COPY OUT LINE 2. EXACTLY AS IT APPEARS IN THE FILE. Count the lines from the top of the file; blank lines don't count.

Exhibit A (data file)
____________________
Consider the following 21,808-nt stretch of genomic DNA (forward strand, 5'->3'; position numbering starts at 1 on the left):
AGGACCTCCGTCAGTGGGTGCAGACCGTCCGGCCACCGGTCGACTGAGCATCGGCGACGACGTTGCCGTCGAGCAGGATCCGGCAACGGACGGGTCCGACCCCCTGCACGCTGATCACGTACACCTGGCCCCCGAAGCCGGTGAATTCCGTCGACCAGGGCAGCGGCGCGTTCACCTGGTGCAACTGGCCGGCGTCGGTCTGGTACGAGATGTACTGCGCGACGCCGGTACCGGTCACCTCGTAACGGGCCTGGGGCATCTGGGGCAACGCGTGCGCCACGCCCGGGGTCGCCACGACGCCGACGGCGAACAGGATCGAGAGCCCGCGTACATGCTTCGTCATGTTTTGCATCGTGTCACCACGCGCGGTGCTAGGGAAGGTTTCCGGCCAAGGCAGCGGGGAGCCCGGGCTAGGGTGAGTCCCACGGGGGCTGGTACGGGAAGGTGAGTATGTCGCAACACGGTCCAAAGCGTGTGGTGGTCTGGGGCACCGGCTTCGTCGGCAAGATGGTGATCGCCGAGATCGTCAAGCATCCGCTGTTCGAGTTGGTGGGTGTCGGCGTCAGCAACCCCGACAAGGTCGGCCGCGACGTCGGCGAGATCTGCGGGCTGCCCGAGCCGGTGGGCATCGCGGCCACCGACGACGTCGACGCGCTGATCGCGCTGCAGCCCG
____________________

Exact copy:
AGGACCTCCGTCAGTGGGTGCAGACCGTCCGGCCACCGGTCGACTGAGCATCGGCGACGACGTTGCCGTCGAGCAGGATCCGGCAACGGACGGGTCCGACCCCCTGCACGCTGATCACGTACACCTGGCCCCCGAAGCCGGTGAATTCCGTCGACCAGGGCAGCGGCGCGTTCACCTGGTGCAACTGGCCGGCGTCGGTCTGGTACGAGATGTACTGCGCGACGCCGGTACCGGTCACCTCGTAACGGGCCTGGGGCATCTGGGGCAACGCGTGCGCCACGCCCGGGGTCGCCACGACGCCGACGGCGAACAGGATCGAGAGCCCGCGTACATGCTTCGTCATGTTTTGCATCGTGTCACCACGCGCGGTGCTAGGGAAGGTTTCCGGCCAAGGCAGCGGGGAGCCCGGGCTAGGGTGAGTCCCACGGGGGCTGGTACGGGAAGGTGAGTATGTCGCAACACGGTCCAAAGCGTGTGGTGGTCTGGGGCACCGGCTTCGTCGGCAAGATGGTGATCGCCGAGATCGTCAAGCATCCGCTGTTCGAGTTGGTGGGTGTCGGCGTCAGCAACCCCGACAAGGTCGGCCGCGACGTCGGCGAGATCTGCGGGCTGCCCGAGCCGGTGGGCATCGCGGCCACCGACGACGTCGACGCGCTGATCGCGCTGCAGCCCG